Behind the Scenes: Bigger, Better, Stronger

by - January 08, 2013

When I took on my current position, I had a goal in mind - to take our currently good station and make it a great one. No small feat, right? But I do have a plan.

When you think about those news stations that are well-respected and considered the best, a few things stand out.

First, a dedicated staff that's been in the same place for years.

Second, credibility.

Third, relatability.

My station is mid-market and makes a great place to start a career. Our typical turnover rate is every 2-3 years, much like other stations of our size. Everyone focuses on how they can use the station to make it to the next level. Hardly anyone considers starting and ending their career with us.

That's the first step in my plan -  a change in mentality. My goal is to build up our staff to include more than just a handful of long-timers.

 We're constantly being compared to the top stations in nearby capitals, and what they have that we don't are reporters, producers and anchors who've been around forever.

Obviously we won't completely rule out those stair-steppers, and I wouldn't even try. But instead of constantly reminding everyone of where they could go, I'll try to convince them to stay. Because as good as our station is, we can be even better.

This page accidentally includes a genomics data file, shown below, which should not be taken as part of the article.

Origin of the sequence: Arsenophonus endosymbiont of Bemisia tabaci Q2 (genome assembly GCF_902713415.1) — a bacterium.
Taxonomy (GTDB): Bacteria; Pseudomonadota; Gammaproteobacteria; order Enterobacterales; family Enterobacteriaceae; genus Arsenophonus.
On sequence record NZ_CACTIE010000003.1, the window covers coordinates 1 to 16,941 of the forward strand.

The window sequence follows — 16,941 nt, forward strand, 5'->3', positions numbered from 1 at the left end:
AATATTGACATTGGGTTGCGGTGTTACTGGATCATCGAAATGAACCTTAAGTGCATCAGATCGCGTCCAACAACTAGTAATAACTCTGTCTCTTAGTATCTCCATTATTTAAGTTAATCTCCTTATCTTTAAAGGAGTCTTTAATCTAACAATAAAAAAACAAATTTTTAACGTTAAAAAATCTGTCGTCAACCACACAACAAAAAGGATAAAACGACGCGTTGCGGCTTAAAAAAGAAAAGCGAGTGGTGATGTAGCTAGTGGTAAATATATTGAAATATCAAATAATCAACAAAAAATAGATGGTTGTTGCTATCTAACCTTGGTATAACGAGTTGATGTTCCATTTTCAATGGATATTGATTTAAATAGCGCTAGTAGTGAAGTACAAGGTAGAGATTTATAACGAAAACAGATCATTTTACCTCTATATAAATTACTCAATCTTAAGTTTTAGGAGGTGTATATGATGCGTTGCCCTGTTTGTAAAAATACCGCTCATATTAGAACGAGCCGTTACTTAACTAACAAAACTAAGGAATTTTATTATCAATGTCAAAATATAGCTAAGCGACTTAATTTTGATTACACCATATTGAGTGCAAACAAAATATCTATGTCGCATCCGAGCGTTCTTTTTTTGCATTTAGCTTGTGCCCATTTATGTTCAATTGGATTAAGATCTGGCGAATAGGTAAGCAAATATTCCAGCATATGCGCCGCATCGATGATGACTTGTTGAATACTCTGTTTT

But it takes more than just a veteran news director, long-time assignment editor, dedicated senior producer and two reporters who've lived in the area all their lives.

I want my station to become more of a household name than it is now. I want people to know not just the anchors but the reporters as well.

My plan is simple. Build up our staff and keep the good people we have. Once that goal is accomplished, we'll be more relatable to our viewers and be more credible.

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  1. Effective promotion can help a news team attract viewers and build its brand. To prevent viewer erosion the newscast must be consistent in its quality and the anchors and reporters must exhibit credibility, professionalism and, very importantly, chemistry. I worked at three stations in two markets and had to put up with anchors who actually leaned away from each other on the set. Their body language, facial expressions and the tone of voice they used when addressing each other in front of the camera shouted to the world that they regarded each other as rivals rather than friends. I worked with anchors and reporters that were still on the air many years after they should have retired. They were popular with viewers and drew ratings but they were not the kind of people I would put in front of the camera if I was doing the hiring. An influx of fresh new talent can transform a news operation but the best case scenario, as you pointed out, is a dream team that stays together long term.

    1. I just think it's time for a regime change. For the past 3 years it's been all about how our station can help people move to the next level, all while preaching that we need to improve. How can we improve if we're constantly re-training people?

  2. I don't know anything about the TV industry and how it works behind the scenes, aside from what I read on your blog, but I think you're doing a great job!

    1. haha Thank you, although I'm not sure all the right people would agree with you.